United Aircraft (UAC) sees export potential for its in-development Ilyushin Il-112V light transport in former Soviet states, plus in Latin America, Southeast Asia and Africa.
The twin-engined military transport resumed flight testing in March, after an extended grounding during which time engineers sought to reduce its weight. With its flight-test programme underway again, new aircraft production is also running in parallel, says UAC.
Initially, the Il-112V will be produced primarily for Russia’s domestic market. Two prototypes are scheduled for delivery to the defence ministry by the end of 2021 and production aircraft are to be delivered starting in 2023, minister of industry and trade Denis Manturov said last October, according to state-run news agency TASS.
The Russian air force has two Il-112Vs on order and 27 units on option, plus letters of intent for up to 33 more, according to Cirium fleets data.
“We plan to ensure production of more than 10 aircraft per year and to gradually increase the rate,” says Sergey Yarkovoy, chief executive of Ilyushin, the transport subsidiary within UAC. “Of course, everything will depend on orders. There is a great demand for aircraft of this size in our domestic market. We hope demand will grow due to the interest from foreign customers.”
The Il-112V is intended for transporting and parachuting light weaponry and equipment, cargo and personnel. It can carry up to 50 passengers or 26 armed paratroopers. Ilyushin also sees a role for the aircraft transporting cargo in commercial service.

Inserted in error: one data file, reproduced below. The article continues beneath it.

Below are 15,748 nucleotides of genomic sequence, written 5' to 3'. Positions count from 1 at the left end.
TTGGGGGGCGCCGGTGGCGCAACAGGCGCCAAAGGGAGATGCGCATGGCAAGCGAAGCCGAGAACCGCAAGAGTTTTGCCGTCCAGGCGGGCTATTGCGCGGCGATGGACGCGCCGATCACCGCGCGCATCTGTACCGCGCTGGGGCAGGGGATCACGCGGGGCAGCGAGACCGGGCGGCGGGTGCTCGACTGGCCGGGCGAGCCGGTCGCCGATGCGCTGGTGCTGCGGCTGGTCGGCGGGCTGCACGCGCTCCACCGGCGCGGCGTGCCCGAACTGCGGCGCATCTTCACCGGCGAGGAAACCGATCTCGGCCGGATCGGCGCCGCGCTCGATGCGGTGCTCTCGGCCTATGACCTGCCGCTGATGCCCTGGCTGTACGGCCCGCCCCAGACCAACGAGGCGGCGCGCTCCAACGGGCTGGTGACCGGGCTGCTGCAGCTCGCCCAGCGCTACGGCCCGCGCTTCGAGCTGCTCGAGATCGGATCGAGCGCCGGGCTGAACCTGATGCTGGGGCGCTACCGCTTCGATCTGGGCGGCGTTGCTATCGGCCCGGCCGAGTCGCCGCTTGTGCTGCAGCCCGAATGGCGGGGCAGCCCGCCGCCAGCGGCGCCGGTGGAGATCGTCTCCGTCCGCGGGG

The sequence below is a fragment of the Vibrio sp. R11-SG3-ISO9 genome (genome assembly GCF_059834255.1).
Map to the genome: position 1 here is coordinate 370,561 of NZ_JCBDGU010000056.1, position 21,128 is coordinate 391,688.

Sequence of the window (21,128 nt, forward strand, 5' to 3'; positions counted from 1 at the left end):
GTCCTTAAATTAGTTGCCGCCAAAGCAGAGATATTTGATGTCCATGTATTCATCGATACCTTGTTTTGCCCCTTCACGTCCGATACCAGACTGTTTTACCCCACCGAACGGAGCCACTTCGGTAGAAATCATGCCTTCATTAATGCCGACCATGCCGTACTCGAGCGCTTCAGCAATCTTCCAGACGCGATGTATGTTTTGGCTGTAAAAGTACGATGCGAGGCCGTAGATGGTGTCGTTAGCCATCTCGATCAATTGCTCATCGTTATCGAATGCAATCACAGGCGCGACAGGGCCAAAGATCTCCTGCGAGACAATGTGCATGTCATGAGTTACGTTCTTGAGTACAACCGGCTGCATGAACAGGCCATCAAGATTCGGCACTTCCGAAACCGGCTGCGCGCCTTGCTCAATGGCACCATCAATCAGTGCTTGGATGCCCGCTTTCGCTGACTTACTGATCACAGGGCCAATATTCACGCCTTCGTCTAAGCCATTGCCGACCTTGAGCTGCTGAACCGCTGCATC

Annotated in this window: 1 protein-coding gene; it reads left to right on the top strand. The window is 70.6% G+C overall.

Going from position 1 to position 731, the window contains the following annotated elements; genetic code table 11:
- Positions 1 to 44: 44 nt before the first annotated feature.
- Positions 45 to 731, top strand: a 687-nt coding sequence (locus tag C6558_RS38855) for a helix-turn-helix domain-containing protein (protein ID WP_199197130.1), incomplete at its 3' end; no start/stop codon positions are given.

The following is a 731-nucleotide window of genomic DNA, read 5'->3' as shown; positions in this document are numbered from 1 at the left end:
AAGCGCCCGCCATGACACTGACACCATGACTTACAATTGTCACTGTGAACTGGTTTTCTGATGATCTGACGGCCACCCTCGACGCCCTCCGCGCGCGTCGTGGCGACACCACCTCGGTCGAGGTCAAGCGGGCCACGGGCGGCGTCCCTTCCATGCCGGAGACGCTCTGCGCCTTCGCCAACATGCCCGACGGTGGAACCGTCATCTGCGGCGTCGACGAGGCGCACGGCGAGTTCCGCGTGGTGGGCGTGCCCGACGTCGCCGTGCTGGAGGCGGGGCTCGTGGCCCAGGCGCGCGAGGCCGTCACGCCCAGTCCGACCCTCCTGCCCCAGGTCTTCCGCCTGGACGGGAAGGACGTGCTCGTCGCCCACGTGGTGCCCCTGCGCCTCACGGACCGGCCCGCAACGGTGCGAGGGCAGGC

The transport is powered by two Klimov V7-117CT turboprop engines, and is designed to carry a payload of up to 5t. With that maximum weight aboard, the Il-112V has a range of 648nm (1,200km).
Yarkovoy says the aircraft offers greater efficiencies than older transports and has a cruise speed of 254kt (470km/h).
Ilyushin says it can take off and land on runways as little as 1,200m (3,940ft) in length. Designed to fly in rough Russian weather, the Il-112V “will be able to operate in the most difficult climatic conditions in a wide range of temperatures”, says Yarkovoy.
“The main advantage of the aircraft is its reliability and possibility of autonomous operation, including on unequipped airfields and unpaved runways,” he adds.
The type is intended to replace Soviet-era Antonov An-26s. There are 229 examples of that transport in service, with an average age of 41.5 years, according to Cirium data. The bulk of these, 145 aircraft, are operated by the Russian armed forces. Of the about three dozen other operators of the aircraft, most fly single digit numbers of the type.
Ilyushin also sees room for joint projects based on the Il-112V.
“The most promising option for market promotion is industrial co-operation projects for the development of a light military transport aircraft based on the Il-112V,” says Yarkovoy. “Similar projects have prospects in India and the Middle East.”
The Il-112V may find work also as a niche platform, he says. “We see a great interest of foreign customers in special versions of the aircraft, for example, a patrol modification,” says Yarkovoy. “When developing, we have initially made solutions that will allow the Il-112V to be a multifunctional platform.”
Yet, the Russian government has yet to make large commitments to the Il-112V and that may hold back the transport’s foreign sales.
“A lot of talk, no actual funding,” says Richard Aboulafia, vice-president of analysis with the Teal Group. “Maybe part of it is that the export market for aircraft in that class just doesn’t look addressable.”
That might be because the Il-112V’s performance requirements are unique to the Russian market or only fit a relatively elite customer set. It is not clear that countries that operate one or two An-26s have appetite for much more.
“Angola needs a squadron of fighters,” Aboulafia says. “Do they need a squadron of brand-new Russian transports?”